31. “There isn’t anything you can do ballistically with a 10mm that you can’t do with a hot .45 ACP. ”

    BS FLAG!

    Buffalo Bore’s loading of the Speer Gold Dot 180 grain bullet is rated at 1,350 feet per second at the muzzle when fired from a five inch barrel. This comes out to 782 ft-lbs of energy. When you can find a 45ACP that breaks 600 ft-lbs of energy at the muzzle, I’ll kiss your a$$ as deeply as you would like. You can barely break 500 without a +P load. I welcome data/evidence to the contrary.

  32. Seeing as I said a .45 ACP or a hot .357 Magnum, I’ll confine comparisons of the .45 ACP to “two legged badguys” and use .357 for hunting comparisons. And oh look, a .357 Magnum round from Buffalo Bore that does 1400 fps at the muzzle with a 180 grain bullet. That’s 783 foot pounds.

  33. I’ve always thought the 10mm in a subgun role is just about right. You have the barrel length to really get the full advantage of the higher velocity of the round, and in theory it would be a touch more accurate than a pistol.

  34. Caleb, on November 24th, 2009 at 11:54 Said:

    There isn’t anything you can do ballistically with a 10mm that you can’t do with a hot .45 ACP. There isn’t anything you can do ballistically with a 10mm that you can’t do with a hot .357 Magnum, for that matter.

    I’m sorry, sir, but I fail to see the “or” there. I didn’t point out the 357 data, because I was aware of its existence. I only took issue with the 45ACP claim.

    To be fair, I would appear to owe you an a$$ kissing. I found that Doubletap loads a 185gr Nosler that claims 616 ft-lbs. That’s still a 21+% reduction compared to the 10mm, however.

    I’m not trying to pick a fight. I respect your opinion, and most of the time I agree with it. I’m also not one of those raving maniac “cultists” that you referred to. However, I did a significant amount of research before switching my #2 carry from 45 to 10mm.

    My #1 carry would tend to argue strongly with your “once you hit the 9mm and greater threshold it doesn’t really matter” statement, but one argument per day is enough, unless you’re interested.

  35. Foot-Pound Freaks get over-excited about numbers vs. actual terminal bullet performance.

    The best was “Shepherd” comparing a downloaded Federal “personal defense” .44 Magnum load to a primer-flattening “maybe-SAAMI-maybe-not” top end 10mm boutique loading.

    Care to compare apples to apples, “Shepherd”?

    Don’t get me wrong, I think the 10mm is a great cartridge: I’ve owned a Glock 29, a Delta Elite, and a S&W 610; I was posting in the “10 Ring” subforum at Glock Talk with Mike McNett long before he got his FFL. But let’s not go writing checks our gun knowledge can’t cash, okay?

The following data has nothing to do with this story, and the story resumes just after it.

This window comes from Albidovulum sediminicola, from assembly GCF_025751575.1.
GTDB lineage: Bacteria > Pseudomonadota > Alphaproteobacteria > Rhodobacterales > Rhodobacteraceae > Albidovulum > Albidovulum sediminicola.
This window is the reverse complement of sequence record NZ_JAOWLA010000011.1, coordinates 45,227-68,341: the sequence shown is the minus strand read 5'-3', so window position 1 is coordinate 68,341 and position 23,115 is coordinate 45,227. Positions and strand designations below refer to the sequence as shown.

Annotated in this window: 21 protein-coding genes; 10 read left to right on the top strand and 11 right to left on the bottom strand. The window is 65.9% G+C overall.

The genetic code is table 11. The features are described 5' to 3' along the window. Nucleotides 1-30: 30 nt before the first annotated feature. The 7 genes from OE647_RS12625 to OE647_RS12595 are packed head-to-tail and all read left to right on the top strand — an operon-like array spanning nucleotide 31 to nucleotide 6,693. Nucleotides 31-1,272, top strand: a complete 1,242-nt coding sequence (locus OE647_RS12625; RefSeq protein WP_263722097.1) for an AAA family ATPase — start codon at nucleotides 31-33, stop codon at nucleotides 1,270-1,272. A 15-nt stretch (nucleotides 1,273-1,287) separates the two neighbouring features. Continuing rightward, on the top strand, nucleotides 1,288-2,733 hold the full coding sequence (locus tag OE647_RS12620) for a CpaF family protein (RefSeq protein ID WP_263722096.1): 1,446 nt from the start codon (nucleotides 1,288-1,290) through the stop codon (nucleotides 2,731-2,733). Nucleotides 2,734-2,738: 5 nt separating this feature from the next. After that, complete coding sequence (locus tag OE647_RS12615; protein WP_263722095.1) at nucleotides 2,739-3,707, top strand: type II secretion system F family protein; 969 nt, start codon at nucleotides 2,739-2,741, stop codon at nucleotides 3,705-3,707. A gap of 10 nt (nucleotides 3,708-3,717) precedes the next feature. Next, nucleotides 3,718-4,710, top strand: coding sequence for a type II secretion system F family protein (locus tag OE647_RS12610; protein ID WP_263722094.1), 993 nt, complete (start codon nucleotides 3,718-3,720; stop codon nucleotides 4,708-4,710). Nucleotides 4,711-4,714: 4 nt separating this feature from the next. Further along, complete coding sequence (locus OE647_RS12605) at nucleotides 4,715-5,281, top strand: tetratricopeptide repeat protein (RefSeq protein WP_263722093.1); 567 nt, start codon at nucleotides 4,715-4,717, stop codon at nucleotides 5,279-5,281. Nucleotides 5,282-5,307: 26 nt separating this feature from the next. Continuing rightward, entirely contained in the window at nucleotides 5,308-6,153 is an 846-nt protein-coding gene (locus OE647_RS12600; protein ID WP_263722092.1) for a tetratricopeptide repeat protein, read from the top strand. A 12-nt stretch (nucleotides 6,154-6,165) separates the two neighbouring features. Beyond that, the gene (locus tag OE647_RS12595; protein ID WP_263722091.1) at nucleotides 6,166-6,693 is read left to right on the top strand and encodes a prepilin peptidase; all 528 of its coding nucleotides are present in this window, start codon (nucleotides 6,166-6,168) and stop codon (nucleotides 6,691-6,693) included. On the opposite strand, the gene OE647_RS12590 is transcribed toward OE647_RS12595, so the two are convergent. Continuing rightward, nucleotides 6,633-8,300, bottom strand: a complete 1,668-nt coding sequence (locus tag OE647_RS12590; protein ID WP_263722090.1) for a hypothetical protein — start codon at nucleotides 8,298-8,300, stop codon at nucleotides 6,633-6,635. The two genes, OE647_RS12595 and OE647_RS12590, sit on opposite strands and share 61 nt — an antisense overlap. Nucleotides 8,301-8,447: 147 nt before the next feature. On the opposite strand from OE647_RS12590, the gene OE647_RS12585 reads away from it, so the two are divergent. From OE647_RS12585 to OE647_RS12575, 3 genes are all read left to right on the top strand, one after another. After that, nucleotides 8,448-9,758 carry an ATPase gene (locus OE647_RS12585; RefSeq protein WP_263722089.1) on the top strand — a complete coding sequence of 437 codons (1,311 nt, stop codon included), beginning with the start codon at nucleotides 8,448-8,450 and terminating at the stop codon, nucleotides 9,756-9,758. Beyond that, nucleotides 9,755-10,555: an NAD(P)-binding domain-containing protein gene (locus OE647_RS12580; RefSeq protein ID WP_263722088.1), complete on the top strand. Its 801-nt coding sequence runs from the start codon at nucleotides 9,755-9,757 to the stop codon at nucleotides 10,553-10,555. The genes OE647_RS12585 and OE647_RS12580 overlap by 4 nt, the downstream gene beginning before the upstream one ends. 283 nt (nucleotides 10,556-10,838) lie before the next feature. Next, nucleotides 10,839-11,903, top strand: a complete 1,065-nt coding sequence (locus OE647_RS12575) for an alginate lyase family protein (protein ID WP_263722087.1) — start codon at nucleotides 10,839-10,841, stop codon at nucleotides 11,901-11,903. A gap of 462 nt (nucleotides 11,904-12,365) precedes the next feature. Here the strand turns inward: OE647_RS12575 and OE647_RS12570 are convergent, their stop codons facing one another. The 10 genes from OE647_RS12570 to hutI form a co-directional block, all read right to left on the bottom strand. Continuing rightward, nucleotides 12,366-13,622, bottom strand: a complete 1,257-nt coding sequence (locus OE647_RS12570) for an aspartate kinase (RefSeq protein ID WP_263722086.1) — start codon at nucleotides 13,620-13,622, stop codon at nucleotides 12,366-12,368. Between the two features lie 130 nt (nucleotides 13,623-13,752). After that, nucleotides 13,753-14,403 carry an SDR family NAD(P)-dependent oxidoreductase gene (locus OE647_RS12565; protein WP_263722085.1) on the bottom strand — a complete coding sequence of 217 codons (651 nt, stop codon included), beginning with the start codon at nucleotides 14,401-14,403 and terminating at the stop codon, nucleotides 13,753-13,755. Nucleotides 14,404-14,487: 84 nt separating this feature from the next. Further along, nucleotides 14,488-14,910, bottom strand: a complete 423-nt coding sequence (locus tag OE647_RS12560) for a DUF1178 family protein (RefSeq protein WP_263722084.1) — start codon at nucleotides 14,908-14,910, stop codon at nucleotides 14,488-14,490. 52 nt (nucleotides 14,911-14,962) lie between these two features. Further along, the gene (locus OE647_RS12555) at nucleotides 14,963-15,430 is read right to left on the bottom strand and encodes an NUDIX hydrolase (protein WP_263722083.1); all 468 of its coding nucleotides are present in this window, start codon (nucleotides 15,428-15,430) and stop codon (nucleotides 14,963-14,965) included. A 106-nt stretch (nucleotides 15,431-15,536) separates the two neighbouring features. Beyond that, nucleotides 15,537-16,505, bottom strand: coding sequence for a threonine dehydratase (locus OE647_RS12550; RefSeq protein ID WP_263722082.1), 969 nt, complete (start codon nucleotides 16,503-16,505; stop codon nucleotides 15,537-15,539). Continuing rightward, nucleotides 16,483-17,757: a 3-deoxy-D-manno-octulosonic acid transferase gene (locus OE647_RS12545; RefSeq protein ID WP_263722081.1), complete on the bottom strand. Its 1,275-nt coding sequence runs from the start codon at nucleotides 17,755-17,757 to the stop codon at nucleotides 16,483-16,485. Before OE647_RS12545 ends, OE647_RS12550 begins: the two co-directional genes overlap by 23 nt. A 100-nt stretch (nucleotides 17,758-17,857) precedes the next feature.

36. Well, I suppose that’s no more ridiculous or arbitrary than Indiana’s regulations on “legal” deer cartridges, which are based entirely on case length. That’s why the .45 Colt, which wouldn’t be legal in Colorado unless it was loaded hot is legal in Indianastan. Foot pounds is almost as meaningless a measurement of terminal performance as the “temporary wound cavity” in handguns.

  37. “Except that a bottleneck cartridge…doesn’t feed well in 1911 style handguns,”

    My GPS unit won’t mount in a Model T. But that doesn’t mean it isn’t useful. The platform is the issue, not the accessory.

    “…the 125 grain .357 Sig load doesn’t do anything that a 125 grain 9mm +P load can’t do.”

    1350fps from a 125gr 9mm load? What brand/load, and safe for what factory gun/waranty?

  38. So what if it goes 1350 fps? The 147 grain Ranger load from a 9mm will penetrate 12 or more inches and expand to about .60 inches. Which is exactly what the 125gr .357 McSilly will do at 1350 fps.

    So yeah, in tissue the .357 Sig won’t do anything that a 9mm won’t do.

  39. Tam,

    How to respond?

    It is a simple matter to show that, holding barrel lengths and sectional density constant, muzzle velocity is calculated by a time integral of pressure (yes, regardless of caliber). It is also a simple matter to show that there is then a range of barrel lengths where the higher pressure of 10mm Auto outperforms .44 Magnum for muzzle velocity, for both ideal and real world powders. That’s a technical matter, and quite easy to demonstrate using deterministic systems modeling, which was my engineering post-graduate focus, those many years ago, or by empirical analysis which anyone here can easily attempt. I’m quite prepared to “cash that check” — I have every day for the last 20 years on systems quite a bit more complicated than firearms.

    Your rudeness, on the other hand, is not so simple. Enjoy your echo chamber, it has been tuned to your voice. I leave you to it.

  40. Wait, is it Tam’s echo chamber or my echo chamber? Whose voice is it tuned to, because she’s an alto and I’m a tenor; these things are important.

  41. Incidentally, is there any truth to the rumor that if you’re going to get a Glock for multiple calibers that it’s better to get it in the more powerful one? For instance, to get a Glock 33 and then buy the 9mm barrel? I don’t know why, for the same price, a Glock 33 would be stronger than a Glock 26, but that’s what I’ve heard.